Kennedy: No plans to leave UND
GRAND FORKS—After spending last week in the running to be president of a Florida university, Mark Kennedy wants to make something known about his job-hunting aspirations.
"To be clear, I wasn't looking, and I'm not looking," the University of North Dakota president said Monday by phone from Washington, D.C. "For me, there's not many places I feel at home, and I feel at home in North Dakota."
Some time after that first conversation, Kennedy called again to reiterate that he wasn't looking for work elsewhere. The push for clarity comes just days after president of the North Dakota flagship campus was at the University of Central Florida, sitting for the final round of interviews in the search for the presidency of that school.
Kennedy announced to UND in mid-February that he'd applied for the position after being recruited through a national search. He was clear then that he'd take the job if it were offered to him, stating that UCF was one of a few universities that he'd favor over his post in North Dakota, which he has held for less than two years.
The university's board of trustees ultimately passed him over for the job Friday afternoon. By Saturday evening, he was back in Grand Forks at a UND hockey game.
"I'm sincere in saying that Debbie and I are not anxious to leave North Dakota," Kennedy said, referring to his wife, Debbie Kennedy. "I'd be happy if, in a decade or so, I'm working hard at the University of North Dakota."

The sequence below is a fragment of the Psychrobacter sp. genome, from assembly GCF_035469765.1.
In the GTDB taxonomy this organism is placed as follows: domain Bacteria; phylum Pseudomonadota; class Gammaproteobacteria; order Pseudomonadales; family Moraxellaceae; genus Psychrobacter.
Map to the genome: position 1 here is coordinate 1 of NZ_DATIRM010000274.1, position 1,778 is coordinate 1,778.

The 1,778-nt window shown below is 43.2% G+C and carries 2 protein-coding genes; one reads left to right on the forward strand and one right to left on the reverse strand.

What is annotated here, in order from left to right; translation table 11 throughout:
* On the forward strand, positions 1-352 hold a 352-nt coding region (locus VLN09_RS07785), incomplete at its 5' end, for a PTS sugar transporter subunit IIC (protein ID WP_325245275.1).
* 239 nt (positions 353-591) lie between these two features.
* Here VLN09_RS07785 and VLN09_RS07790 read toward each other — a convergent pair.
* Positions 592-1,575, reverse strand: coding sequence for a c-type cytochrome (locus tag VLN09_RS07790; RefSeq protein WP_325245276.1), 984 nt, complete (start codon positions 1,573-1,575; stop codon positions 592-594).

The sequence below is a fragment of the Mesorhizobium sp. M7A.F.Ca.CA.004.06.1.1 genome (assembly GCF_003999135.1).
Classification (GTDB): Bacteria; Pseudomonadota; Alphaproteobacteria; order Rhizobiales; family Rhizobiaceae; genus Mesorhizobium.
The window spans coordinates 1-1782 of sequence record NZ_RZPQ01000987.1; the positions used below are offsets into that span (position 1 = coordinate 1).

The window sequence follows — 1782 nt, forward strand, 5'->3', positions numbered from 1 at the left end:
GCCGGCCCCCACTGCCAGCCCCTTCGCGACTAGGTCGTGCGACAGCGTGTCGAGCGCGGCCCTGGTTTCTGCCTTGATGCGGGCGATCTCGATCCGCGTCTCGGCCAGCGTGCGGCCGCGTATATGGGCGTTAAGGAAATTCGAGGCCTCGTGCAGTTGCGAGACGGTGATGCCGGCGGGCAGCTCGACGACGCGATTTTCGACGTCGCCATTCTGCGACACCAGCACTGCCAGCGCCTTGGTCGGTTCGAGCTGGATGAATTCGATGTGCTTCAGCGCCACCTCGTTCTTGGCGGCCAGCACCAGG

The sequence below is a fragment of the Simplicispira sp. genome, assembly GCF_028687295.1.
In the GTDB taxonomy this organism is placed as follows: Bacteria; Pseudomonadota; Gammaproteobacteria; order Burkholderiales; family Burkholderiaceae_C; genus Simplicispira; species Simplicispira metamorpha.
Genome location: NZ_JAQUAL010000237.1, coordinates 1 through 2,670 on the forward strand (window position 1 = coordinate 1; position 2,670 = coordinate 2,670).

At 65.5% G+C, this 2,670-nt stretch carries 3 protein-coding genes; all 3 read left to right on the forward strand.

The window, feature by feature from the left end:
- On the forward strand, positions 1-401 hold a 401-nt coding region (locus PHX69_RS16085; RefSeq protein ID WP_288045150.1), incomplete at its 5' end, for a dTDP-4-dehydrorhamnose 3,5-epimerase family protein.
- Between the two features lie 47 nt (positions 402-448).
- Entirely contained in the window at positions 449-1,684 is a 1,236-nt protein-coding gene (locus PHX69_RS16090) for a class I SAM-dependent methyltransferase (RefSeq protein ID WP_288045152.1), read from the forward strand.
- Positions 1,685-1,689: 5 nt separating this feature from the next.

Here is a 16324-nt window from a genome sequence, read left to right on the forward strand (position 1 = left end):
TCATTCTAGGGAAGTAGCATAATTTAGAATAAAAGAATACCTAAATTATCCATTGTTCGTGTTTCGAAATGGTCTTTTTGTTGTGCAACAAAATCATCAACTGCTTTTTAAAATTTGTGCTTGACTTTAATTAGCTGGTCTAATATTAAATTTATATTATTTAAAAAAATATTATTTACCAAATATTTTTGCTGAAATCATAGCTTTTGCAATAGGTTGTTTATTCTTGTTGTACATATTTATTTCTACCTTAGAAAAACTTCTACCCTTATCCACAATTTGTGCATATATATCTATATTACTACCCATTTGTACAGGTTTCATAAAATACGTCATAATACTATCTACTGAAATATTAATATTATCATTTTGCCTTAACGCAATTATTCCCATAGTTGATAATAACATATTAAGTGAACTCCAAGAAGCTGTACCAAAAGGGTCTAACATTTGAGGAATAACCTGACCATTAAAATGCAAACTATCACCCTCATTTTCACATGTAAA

But he did say he'd been attracted to the scale of UCF—at about 66,000 students, the Orlando university bills itself as one of the largest universities in the country. For comparison, UND marked a spring semester total of about 13,680 students.
The larger campus came with a payroll to match. The president's position at UCF is paid about $1.27 million per year, more than three times what Kennedy is paid now in North Dakota.
Though he didn't get the job, Kennedy said he feels the experience lent something to his current position. He cites a potential name recognition opportunity in having represented UND in the Florida search. He also says his interview preparation has bolstered his confidence in ongoing strategic priorities in North Dakota. And, in the end, he suggests his entry to the UCF campaign—which he says was prompted by aggressive recruiting on their part—is a testament to his current campus.
"They would not have been pursuing me had they not been impressed by what UND is doing and the direction it's heading," Kennedy said, adding that "in many ways, it's a compliment" to UND that he hopes "is also not lost in this whole conversation."
He believes the search process in Florida hasn't compromised his position at UND or his ability to advance initiatives on campus. When asked if he feels as if he's lost any trust among constituents by applying elsewhere, Kennedy said "if I have, I'll work hard to regain that trust."
"I've worked hard throughout this process to elevate the name of the University of North Dakota," he said. "Along the way, we've elevated (the university) and drawn more eyes and attention to the good work happening here."